The 2600 BC Sound
Detail from the Standard of Ur, c. 2600–2400 BC
From The Chronicle Review:
When a hootenanny struck up 3,000—or 30,000—years ago, no recording engineer was there to capture what went down.
Can anyone know, then, what ancient instruments like the aulos and carnyx really sounded like, how they were played, or in what contexts?
Ensembles exist that boast of performing ancient music; they release recordings. But music archaeologists often question the authenticity of such performances. They know that unearthed instruments reveal their sounds, but little else.
While scribes sometimes wrote down melodies, players today are hard pressed to deduce what rhythms, ranges, intervals, or harmonics were used. “The only absolute we have is the instruments themselves, the fact they exist,” says Simon O’Dwyer, an Irish musician who specializes in playing ancient instruments of his country.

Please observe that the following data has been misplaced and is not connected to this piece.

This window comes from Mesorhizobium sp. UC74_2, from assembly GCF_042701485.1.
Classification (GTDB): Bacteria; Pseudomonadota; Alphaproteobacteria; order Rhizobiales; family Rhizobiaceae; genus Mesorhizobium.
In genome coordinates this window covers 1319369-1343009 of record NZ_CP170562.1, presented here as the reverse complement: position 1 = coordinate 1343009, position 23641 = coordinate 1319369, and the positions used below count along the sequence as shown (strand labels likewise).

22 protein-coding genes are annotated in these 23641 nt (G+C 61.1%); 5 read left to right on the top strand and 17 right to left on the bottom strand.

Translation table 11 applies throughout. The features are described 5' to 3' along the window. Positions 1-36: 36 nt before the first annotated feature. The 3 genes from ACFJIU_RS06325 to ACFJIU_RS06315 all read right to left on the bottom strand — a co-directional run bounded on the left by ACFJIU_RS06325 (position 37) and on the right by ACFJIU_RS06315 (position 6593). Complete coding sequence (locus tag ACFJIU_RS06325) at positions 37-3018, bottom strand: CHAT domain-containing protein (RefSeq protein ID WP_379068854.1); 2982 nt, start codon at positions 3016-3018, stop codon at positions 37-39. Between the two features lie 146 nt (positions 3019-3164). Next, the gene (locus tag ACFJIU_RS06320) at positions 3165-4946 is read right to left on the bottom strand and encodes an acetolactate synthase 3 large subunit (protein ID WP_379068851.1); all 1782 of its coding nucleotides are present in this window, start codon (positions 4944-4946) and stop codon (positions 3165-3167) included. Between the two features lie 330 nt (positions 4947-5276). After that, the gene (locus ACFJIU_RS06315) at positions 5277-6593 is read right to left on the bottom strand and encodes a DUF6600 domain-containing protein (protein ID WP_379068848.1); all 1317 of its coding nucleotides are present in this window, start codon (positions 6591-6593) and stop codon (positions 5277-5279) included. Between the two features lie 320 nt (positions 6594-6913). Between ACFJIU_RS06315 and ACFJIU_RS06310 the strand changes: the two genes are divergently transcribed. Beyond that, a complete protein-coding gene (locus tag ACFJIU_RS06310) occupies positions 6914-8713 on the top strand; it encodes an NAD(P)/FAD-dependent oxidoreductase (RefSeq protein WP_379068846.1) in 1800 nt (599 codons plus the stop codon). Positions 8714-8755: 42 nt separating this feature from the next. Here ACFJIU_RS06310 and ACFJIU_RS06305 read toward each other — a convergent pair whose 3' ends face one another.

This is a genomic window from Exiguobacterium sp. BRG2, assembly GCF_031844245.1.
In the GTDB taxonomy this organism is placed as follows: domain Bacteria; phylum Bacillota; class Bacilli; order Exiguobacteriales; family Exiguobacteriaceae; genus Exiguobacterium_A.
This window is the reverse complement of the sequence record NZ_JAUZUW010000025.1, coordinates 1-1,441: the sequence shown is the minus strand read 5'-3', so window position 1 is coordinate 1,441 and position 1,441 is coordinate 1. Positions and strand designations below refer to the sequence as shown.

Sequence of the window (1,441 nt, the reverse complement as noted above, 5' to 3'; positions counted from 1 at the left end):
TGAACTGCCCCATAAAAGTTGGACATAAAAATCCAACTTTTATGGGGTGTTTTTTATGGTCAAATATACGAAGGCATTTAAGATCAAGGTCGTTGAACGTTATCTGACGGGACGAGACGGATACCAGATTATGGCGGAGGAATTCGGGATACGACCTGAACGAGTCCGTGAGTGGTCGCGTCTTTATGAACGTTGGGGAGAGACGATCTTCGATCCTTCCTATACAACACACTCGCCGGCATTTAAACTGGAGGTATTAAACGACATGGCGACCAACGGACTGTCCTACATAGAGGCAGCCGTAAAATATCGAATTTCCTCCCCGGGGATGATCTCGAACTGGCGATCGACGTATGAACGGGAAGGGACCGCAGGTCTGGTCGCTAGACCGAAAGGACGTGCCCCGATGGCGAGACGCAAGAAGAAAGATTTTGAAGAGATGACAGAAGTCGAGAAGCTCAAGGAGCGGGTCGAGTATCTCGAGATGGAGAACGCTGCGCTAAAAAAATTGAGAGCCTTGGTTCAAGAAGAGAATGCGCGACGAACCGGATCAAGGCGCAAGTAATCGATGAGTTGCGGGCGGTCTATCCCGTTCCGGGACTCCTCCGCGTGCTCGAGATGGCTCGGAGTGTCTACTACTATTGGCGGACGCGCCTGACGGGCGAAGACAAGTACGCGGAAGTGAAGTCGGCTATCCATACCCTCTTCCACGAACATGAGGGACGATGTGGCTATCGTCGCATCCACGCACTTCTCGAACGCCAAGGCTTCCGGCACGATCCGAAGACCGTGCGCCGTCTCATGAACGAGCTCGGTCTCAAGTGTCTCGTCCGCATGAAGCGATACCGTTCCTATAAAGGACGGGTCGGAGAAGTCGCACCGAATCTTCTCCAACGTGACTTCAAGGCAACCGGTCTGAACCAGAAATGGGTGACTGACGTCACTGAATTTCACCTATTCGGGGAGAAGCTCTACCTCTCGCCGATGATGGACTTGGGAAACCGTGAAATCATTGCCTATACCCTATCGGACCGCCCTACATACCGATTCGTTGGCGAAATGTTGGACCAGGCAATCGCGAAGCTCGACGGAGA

What music archaeologists do is rather obscured by the name of their field. Not only a branch of archaeology, it intersects importantly with many fields. It may entail philology, as Kilmer’s decryption did. It may entail poring over images, such as women tapping frame drums on Iron Age figurines excavated in Cyprus and musical scenes imprinted on Near Eastern seals.
Particularly useful, though, is the observation of living musical traditions—the field could almost be renamed historical ethnomusicology. After all, some musical traditions, such as those of Australian aborigines, thrived largely uninterrupted until recent times.